I’ve noticed a trend in the sport over the last few decades. Athletes are taking shorter and shorter training breaks. The fear of atrophy has overpowered the wisdom of recovery. The fall should be a bit of a down time for athletes, though. The way to view this period is not to see it as a time of decay but as an opportunity for development – a time to focus on weaknesses. In the pool that usually means working on your technique.
After your last “A” race, and after taking at least ten to twenty days of no structure and limited exercise, think about a six- to eight-week program of aggressive technique improvement. I break it down like this: first we fix the boat, then the propeller, then the transmission. In coaching terms: get flat, grab more water and then increase your stroke rate.
If you’re swimming uphill, in other words, your hips are dropping in the water, regardless of the efficiency of your stroke, you won’t be swimming to your full potential.
To help improve your position:
- Increase kick sets from the five- to 10 per cent of your total session that you should be doing in race season to 15 to 25 per cent during the off season. Include a healthy portion of dolphin kick which strengthens the core in a very specific way.
- Increase the use of fins to build strength and ankle flexibility.
- When kicking, focus on lifting your back, kicking from the hips and keeping your kick streamlined, smooth and powerful. Focus on position – not propulsion.
- Engage the core, lift the hips and press the chest down.
- Keep the chin tucked with one goggle in the water at all times. (If you have a problem with this try swimming with a tennis ball tucked under your chin and a swim snorkel.)
To work on your actual stroke, nothing compares to the watchful eye of an experienced coach. If you can pair that with the use of above and below water cameras you’ll be well on your way. Hearing something is good, seeing it is great. I use an iPad mini in a Life Proof case and a selfie stick to video my swimmers. I can give them visual feedback pool side. I also recommend an app called Coach’s Eye which allows me to view the footage one frame at a time, along with a host of other useful features. Another simple but effective way to watch your stroke is to break out your snorkel again.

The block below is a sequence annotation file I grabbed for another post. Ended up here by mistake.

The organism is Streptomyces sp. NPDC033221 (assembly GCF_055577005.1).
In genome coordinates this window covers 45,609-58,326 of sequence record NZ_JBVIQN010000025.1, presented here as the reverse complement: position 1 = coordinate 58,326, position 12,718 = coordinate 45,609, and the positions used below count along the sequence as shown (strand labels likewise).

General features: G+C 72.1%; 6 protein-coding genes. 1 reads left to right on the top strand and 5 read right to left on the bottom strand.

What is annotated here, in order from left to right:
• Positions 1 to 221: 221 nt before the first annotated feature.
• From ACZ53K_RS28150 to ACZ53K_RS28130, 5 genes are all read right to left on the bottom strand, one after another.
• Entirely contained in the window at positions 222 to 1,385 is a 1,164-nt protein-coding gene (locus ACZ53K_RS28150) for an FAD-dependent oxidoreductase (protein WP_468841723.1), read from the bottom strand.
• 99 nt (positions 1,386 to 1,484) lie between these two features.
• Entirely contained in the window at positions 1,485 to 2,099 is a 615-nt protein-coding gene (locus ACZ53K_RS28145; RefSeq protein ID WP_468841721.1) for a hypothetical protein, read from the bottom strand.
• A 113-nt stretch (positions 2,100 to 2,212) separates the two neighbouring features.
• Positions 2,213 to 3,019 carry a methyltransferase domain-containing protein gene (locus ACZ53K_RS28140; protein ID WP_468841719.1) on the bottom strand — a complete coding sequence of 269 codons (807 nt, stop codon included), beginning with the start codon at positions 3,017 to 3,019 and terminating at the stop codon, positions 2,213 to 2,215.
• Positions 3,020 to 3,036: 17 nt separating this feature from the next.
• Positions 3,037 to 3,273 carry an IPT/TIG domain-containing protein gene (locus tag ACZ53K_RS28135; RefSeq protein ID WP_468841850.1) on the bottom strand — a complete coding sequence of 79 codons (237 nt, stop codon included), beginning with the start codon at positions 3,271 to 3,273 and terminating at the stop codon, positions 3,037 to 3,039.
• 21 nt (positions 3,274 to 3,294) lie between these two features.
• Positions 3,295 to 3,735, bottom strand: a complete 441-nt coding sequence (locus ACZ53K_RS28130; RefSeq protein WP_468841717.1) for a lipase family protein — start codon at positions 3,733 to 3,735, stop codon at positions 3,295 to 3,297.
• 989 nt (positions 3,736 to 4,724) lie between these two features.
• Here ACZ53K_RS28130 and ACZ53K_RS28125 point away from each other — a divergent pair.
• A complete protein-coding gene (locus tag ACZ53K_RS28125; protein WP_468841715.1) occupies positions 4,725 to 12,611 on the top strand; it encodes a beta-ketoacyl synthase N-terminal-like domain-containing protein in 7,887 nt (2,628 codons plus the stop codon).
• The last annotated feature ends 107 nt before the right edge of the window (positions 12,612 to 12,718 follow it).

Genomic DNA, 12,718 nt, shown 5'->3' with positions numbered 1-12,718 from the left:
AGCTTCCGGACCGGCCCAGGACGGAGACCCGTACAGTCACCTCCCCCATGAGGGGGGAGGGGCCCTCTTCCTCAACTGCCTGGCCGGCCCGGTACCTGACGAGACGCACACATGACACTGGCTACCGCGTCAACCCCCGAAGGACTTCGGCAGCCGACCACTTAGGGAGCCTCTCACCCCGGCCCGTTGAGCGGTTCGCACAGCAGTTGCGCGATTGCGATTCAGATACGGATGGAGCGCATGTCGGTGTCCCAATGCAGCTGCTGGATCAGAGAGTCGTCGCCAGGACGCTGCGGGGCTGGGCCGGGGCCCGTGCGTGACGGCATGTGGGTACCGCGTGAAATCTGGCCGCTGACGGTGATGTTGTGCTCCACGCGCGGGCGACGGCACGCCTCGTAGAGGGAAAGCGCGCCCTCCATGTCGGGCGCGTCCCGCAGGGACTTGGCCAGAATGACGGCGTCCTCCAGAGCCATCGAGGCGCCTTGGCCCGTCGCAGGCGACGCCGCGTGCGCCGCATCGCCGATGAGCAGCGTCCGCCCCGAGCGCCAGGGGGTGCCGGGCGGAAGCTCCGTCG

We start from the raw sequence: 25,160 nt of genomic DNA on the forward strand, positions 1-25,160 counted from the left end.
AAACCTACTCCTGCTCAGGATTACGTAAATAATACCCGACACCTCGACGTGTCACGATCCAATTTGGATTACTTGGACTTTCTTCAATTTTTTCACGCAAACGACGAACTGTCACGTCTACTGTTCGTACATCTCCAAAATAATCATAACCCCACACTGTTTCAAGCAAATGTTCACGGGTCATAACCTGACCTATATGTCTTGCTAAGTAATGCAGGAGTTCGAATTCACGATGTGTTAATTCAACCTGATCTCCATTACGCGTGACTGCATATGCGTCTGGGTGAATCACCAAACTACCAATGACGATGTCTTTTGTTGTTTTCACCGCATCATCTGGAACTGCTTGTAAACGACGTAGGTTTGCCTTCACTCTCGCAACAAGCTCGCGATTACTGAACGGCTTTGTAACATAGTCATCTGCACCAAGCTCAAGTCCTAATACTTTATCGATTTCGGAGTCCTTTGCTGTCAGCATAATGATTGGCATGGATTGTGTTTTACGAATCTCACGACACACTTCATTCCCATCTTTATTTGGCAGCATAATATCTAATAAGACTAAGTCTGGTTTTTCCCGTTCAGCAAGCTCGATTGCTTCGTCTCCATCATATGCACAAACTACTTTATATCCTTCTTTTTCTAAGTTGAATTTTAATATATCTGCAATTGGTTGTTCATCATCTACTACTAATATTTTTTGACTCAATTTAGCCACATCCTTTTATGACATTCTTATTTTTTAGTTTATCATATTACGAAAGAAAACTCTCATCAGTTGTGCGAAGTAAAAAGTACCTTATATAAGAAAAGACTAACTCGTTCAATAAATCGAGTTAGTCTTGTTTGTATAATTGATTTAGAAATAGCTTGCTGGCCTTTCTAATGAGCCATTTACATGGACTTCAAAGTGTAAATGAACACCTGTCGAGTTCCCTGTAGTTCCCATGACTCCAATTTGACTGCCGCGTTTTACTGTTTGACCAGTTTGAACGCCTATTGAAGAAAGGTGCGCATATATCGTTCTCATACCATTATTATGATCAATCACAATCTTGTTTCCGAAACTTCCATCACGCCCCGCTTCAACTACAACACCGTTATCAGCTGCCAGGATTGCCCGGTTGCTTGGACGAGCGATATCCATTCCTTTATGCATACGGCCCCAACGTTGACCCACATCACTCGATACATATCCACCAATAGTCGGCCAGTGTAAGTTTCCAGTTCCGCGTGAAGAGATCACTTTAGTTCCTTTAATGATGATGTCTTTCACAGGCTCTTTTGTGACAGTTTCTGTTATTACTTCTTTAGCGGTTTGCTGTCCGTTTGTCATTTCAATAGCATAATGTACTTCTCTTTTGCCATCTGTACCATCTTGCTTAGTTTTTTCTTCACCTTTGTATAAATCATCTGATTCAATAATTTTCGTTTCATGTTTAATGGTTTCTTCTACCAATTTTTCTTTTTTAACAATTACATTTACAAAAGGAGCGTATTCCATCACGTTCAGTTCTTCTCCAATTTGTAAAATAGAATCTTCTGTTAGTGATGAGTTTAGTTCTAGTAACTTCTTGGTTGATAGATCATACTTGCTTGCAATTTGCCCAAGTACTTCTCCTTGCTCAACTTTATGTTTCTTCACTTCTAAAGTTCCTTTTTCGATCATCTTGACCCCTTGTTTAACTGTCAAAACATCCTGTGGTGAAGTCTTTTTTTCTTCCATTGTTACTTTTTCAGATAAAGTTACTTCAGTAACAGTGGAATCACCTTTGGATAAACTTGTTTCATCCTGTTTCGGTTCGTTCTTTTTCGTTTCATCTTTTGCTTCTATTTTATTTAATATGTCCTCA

Band-only swimming is a great way to highlight a weak stroke. By securing the ankles (without a pull buoy) you’ll either sink feet first, or you’ll learn how to catch water and keep yourself going.
The parachute is a gentler way to point out inefficiency. All my swimmers have a child’s beach bucket secured to a punctured tube in their gear bags. It costs a few bucks to make and works perfectly. Imagine driving with the breaks on – as soon as you lift off the gas you slow right down. Swimming with a parachute (or bucket) will highlight the weak spots in your stroke in the same way.
Increase your stroke rate. For this I recommend the use of a tempo trainer, which is a beeping metronome that fits under your swim cap. If you just try to bring up your stroke rate you will likely increase it too aggressively and your stroke will suffer for your efforts. Using a tempo trainer you can determine your natural baseline rate and then attempt to increase it in small increments. Do a test 400, stopping to adjust the unit until you’ve determined a baseline. From there you can start bringing it up in subsequent sessions.
The following might be a typical session my swimmers will do in the off season. I would adjust the volumes based on the level of the athlete.
- 400 choice warm up
- 2 x 200 snorkel w/ fins @ 20″ rest
- 4 x 50 kick as 25 strong/25 easy @ 10″
- 4 x 50 bucket @ 10″
- 400 snorkel w/ tempo trainer set at +5 strokes a minute over baseline. 45” r
- 4 x 50 kick as 25 dolphin/25 free @ 10”
- 4 x 50 band only @ 10”
- 4 x 100 relaxed perfect swimming @ 15”
- 4 x 50 kick w/ fins @ 10”
- 200 Cool Down
The fall off-season is a perfect time to work your swim technique. Remove split times and volume pressure and concentrate on getting good. Getting fast will follow.
Clint Lien is the head coach of Mercury Rising Triathlon based in Victoria and a regular contributor to Triathlon Magazine Canada. Read his swim columns in each issue of the magazine. This story originally appeared in our September, 2016 issue.